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Delivering food, shelter, and hope to the poorest of the poor
Ruby and Jonathan seem different.
Different, that is, if you approach world poverty with the expectation that people fall into one of two distinct categories: those who give and those who are helpless to do anything but receive.
Ruby and Jonathan definitely do not fit that stereotypical model of global charity.
Ruby and Jonathan are students — one in high school and one in college. They grew up (and still live) in one of Nicaragua’s many poor rural neighborhoods, a community that lacks modern infrastructure and most of the amenities we take for granted in the U.S. A few bits of modern tech can be found here or there, but for the most part, families live like U.S. or European families might have 100 or even 200 years ago, fetching their water from hand-dug wells, practicing subsistence farming and living in simple shelters that often don’t even have a concrete foundation.
By tired conventional wisdom, one might expect Ruby and Jonathan to fall into the stereotyped role of a charity recipient in a developing country, holding out their hands and begging for help — but nothing could be further from the truth. These are engaged, ambitious young people, eager to tell us what they are doing to strengthen their community. They installed a garden for the local schoolchildren, and their proactive approaches have been changing attitudes among their neighbors, who see their optimism, drive and faith as a powerful source of hope.
Both students are members of the local youth committee, a group organized by our Chinandega ministry partner to motivate and empower economically struggling villages, and their can-do attitudes are a dramatic proof that those with needs do not always consider themselves helpless.
The work and spirit of Ruby and Jonathan represent in microcosm the larger work underway in Chinandega — a work that honors the dignity of the poor and recognizes the potential of their resourcefulness. An important emphasis of this strategy is “bright spots” — highly motivated individuals who have the capacity and drive to become leaders in their communities and grease the wheels of change.
In fact, a significant amount of the community transformation process our local partner is undertaking in needy communities is successful because it relies on partnerships that give poor families a greater say and greater responsibility than was once the case in international development programs. The beneficiaries have embraced this approach too and have moved mountains with their talents, abilities and willpower.
Related: Support Cross Catholic Outreach’s water projects around the world.
While the clean water systems popping up in Chinandega are funded by U.S. donors, Nicaraguans are digging the trenches and engaging in the other critical tasks necessary to complete the projects. The communities also participate in the planning, cover a small percentage of construction costs, provide land for a drill site (sometimes donated by a landowner), and are educated in the proper use of their new resource. Then the communities take full ownership of the water systems, assuming responsibility for long-term maintenance and repair and managing the collection of monthly usage fees.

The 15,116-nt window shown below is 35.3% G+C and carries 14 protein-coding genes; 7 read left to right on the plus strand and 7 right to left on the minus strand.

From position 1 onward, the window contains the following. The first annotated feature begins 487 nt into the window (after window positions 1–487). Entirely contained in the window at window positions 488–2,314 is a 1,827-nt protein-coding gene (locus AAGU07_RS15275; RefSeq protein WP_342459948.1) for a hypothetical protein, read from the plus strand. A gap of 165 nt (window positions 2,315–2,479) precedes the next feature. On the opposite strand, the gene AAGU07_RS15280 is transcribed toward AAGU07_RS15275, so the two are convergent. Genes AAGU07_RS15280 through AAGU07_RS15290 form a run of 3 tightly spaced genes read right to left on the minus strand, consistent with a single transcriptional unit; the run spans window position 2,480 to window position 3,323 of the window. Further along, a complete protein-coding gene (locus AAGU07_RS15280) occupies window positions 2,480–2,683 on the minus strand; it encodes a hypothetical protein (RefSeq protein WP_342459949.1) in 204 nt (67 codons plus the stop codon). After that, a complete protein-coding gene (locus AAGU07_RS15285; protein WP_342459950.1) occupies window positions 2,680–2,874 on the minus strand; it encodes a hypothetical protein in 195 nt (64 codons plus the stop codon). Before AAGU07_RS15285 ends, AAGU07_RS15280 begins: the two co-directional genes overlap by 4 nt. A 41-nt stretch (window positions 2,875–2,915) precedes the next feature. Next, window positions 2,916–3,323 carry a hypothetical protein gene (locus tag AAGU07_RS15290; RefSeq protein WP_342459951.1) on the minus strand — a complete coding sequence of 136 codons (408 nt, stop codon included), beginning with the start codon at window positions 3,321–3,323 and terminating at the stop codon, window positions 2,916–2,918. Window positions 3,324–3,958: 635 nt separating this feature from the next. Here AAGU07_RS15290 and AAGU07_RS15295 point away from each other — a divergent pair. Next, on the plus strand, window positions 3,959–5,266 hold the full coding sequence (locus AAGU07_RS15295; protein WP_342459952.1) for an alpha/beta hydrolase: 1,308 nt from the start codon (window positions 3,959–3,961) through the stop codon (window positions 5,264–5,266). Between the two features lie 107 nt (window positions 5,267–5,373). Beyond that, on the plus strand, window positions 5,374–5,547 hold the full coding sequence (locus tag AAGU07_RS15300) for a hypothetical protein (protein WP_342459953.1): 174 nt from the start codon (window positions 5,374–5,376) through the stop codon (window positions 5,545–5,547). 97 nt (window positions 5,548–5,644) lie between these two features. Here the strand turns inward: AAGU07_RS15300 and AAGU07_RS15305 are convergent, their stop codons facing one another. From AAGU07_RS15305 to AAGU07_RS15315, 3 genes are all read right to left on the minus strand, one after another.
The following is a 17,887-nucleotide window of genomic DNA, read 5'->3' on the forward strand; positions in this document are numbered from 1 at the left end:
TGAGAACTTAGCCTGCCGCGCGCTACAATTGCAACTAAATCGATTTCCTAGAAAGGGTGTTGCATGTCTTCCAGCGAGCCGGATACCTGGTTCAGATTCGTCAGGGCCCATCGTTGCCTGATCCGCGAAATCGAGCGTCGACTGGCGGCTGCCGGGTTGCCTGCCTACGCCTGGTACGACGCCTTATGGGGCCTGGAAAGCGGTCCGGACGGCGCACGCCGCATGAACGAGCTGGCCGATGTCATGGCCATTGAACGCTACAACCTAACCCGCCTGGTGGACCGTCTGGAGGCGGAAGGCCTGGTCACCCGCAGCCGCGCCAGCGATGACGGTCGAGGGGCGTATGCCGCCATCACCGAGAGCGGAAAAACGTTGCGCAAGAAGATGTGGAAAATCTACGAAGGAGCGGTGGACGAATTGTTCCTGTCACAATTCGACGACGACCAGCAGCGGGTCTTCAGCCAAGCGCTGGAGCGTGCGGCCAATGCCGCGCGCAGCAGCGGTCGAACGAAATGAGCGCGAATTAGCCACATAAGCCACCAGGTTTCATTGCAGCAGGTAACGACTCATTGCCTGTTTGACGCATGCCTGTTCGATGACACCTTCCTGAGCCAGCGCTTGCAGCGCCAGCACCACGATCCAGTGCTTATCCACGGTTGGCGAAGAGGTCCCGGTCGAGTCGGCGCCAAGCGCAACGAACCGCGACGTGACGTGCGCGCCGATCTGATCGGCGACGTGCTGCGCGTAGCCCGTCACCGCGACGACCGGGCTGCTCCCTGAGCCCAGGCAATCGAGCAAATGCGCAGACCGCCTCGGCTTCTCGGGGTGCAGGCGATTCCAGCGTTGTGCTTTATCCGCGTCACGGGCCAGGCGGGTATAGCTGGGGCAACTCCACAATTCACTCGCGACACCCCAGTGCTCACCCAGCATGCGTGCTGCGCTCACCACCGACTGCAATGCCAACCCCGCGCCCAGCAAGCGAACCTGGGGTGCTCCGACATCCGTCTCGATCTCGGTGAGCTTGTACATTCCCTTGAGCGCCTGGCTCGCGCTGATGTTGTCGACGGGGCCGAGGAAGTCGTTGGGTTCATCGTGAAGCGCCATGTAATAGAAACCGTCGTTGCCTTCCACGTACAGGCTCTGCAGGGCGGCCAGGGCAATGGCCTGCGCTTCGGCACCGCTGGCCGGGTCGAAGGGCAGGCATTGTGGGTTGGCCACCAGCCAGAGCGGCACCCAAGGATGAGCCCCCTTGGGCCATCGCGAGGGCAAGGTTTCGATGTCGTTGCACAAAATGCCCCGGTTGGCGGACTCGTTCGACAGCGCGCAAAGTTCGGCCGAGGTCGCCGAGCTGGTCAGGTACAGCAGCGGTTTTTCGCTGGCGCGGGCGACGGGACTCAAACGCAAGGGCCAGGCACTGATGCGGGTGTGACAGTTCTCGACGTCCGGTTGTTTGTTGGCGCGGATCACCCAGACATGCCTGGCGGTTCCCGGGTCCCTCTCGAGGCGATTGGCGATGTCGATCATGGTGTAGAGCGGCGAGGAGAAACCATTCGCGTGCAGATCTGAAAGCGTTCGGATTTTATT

Families who desire to take the next step can also apply for modern bathrooms. A shower and sink with running water, plus a toilet connected to a septic tank, improve personal hygiene as they replace the old latrines that leach contaminants into the water table. This upgrade is an enormous blessing, and one reason it works so well is that our partner does not push it on uninterested families. Instead, our partner explains the health benefits of the bathrooms and then offers to build them only for families willing to cover a sizable portion of the cost (a small dollar amount, but a significant investment for a rural Nicaraguan farmer).
The result is that the beneficiaries feel empowered. They take pride in what has been accomplished, and they move forward with a sense of personal responsibility that ensures they will maintain their wells, bathrooms and other developments for years to come. Their self-image transforms from one of need to one of capability as they are inspired to set goals and achieve them, and as they realize the impact they themselves can have on their families, neighbors and communities.
Related: Learn about another need in rural Nicaragua: nutrition.
By encouraging and equipping local individuals to be leaders in their communities, this project puts the beneficiaries in the driver’s seat for long-term success. As these communities take ownership of their new resources and chart a plan for the future, they feel a renewed sense of dignity.
Thus, our local partner collaborates with each community to assemble and train three leadership teams:
An important part of working alongside the poor is communicating clear goals. Our Chinandega ministry partner organizes its efforts around five primary goals:
The people of Chinandega, Nicaragua, have tremendous potential, and they are already showing how tapping their wisdom, strengths and talents can turn ideas on paper into life-transforming projects in the field. You can help them realize their potential by supporting Cross Catholic Outreach with your gifts and prayers today!
Proceeds from this campaign will be used to cover any expenditures incurred through June 30, 2023, the close of our ministry’s fiscal year. In the event that more funds are raised than needed to fully fund the project, the excess funds, if any, will be used to meet the most urgent needs of the ministry.